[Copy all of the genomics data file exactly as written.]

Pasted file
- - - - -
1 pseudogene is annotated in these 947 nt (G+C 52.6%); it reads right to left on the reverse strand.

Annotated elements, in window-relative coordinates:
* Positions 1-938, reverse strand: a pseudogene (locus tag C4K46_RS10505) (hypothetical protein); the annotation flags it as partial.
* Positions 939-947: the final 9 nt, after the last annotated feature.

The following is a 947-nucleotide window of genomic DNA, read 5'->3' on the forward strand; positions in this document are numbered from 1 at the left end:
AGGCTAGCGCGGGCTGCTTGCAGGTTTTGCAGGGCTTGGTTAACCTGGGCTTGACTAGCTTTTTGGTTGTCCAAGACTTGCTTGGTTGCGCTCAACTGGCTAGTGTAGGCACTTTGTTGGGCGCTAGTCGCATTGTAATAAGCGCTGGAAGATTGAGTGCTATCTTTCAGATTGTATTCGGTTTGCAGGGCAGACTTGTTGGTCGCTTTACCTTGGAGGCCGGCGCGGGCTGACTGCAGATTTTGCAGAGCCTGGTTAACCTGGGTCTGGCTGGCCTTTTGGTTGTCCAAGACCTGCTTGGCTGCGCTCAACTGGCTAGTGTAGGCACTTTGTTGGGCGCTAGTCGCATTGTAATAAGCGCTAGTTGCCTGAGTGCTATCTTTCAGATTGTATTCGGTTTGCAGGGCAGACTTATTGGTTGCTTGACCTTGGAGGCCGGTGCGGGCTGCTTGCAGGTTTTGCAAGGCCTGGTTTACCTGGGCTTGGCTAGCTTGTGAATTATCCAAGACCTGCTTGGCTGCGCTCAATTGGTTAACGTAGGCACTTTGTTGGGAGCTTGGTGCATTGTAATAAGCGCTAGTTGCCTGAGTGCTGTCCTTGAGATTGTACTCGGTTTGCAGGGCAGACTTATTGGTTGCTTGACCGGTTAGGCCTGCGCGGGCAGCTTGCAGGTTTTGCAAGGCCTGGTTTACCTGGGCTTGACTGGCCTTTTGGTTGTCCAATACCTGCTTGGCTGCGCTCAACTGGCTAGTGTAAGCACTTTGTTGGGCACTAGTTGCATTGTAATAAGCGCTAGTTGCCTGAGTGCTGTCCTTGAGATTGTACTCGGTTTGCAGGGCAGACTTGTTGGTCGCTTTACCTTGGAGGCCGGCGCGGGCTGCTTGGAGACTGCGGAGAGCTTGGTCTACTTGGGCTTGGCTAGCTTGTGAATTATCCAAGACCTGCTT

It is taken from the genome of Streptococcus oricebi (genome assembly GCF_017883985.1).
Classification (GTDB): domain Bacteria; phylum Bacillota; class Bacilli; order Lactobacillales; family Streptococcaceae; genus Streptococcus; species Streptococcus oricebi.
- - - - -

1 pseudogene is annotated in these 947 nt (G+C 52.6%); it reads right to left on the reverse strand.

Annotated elements, in window-relative coordinates:
* Positions 1-938, reverse strand: a pseudogene (locus tag C4K46_RS10505) (hypothetical protein); the annotation flags it as partial.
* Positions 939-947: the final 9 nt, after the last annotated feature.

The following is a 947-nucleotide window of genomic DNA, read 5'->3' on the forward strand; positions in this document are numbered from 1 at the left end:
AGGCTAGCGCGGGCTGCTTGCAGGTTTTGCAGGGCTTGGTTAACCTGGGCTTGACTAGCTTTTTGGTTGTCCAAGACTTGCTTGGTTGCGCTCAACTGGCTAGTGTAGGCACTTTGTTGGGCGCTAGTCGCATTGTAATAAGCGCTGGAAGATTGAGTGCTATCTTTCAGATTGTATTCGGTTTGCAGGGCAGACTTGTTGGTCGCTTTACCTTGGAGGCCGGCGCGGGCTGACTGCAGATTTTGCAGAGCCTGGTTAACCTGGGTCTGGCTGGCCTTTTGGTTGTCCAAGACCTGCTTGGCTGCGCTCAACTGGCTAGTGTAGGCACTTTGTTGGGCGCTAGTCGCATTGTAATAAGCGCTAGTTGCCTGAGTGCTATCTTTCAGATTGTATTCGGTTTGCAGGGCAGACTTATTGGTTGCTTGACCTTGGAGGCCGGTGCGGGCTGCTTGCAGGTTTTGCAAGGCCTGGTTTACCTGGGCTTGGCTAGCTTGTGAATTATCCAAGACCTGCTTGGCTGCGCTCAATTGGTTAACGTAGGCACTTTGTTGGGAGCTTGGTGCATTGTAATAAGCGCTAGTTGCCTGAGTGCTGTCCTTGAGATTGTACTCGGTTTGCAGGGCAGACTTATTGGTTGCTTGACCGGTTAGGCCTGCGCGGGCAGCTTGCAGGTTTTGCAAGGCCTGGTTTACCTGGGCTTGACTGGCCTTTTGGTTGTCCAATACCTGCTTGGCTGCGCTCAACTGGCTAGTGTAAGCACTTTGTTGGGCACTAGTTGCATTGTAATAAGCGCTAGTTGCCTGAGTGCTGTCCTTGAGATTGTACTCGGTTTGCAGGGCAGACTTGTTGGTCGCTTTACCTTGGAGGCCGGCGCGGGCTGCTTGGAGACTGCGGAGAGCTTGGTCTACTTGGGCTTGGCTAGCTTGTGAATTATCCAAGACCTGCTT

It is taken from the genome of Streptococcus oricebi (genome assembly GCF_017883985.1).
Classification (GTDB): domain Bacteria; phylum Bacillota; class Bacilli; order Lactobacillales; family Streptococcaceae; genus Streptococcus; species Streptococcus oricebi.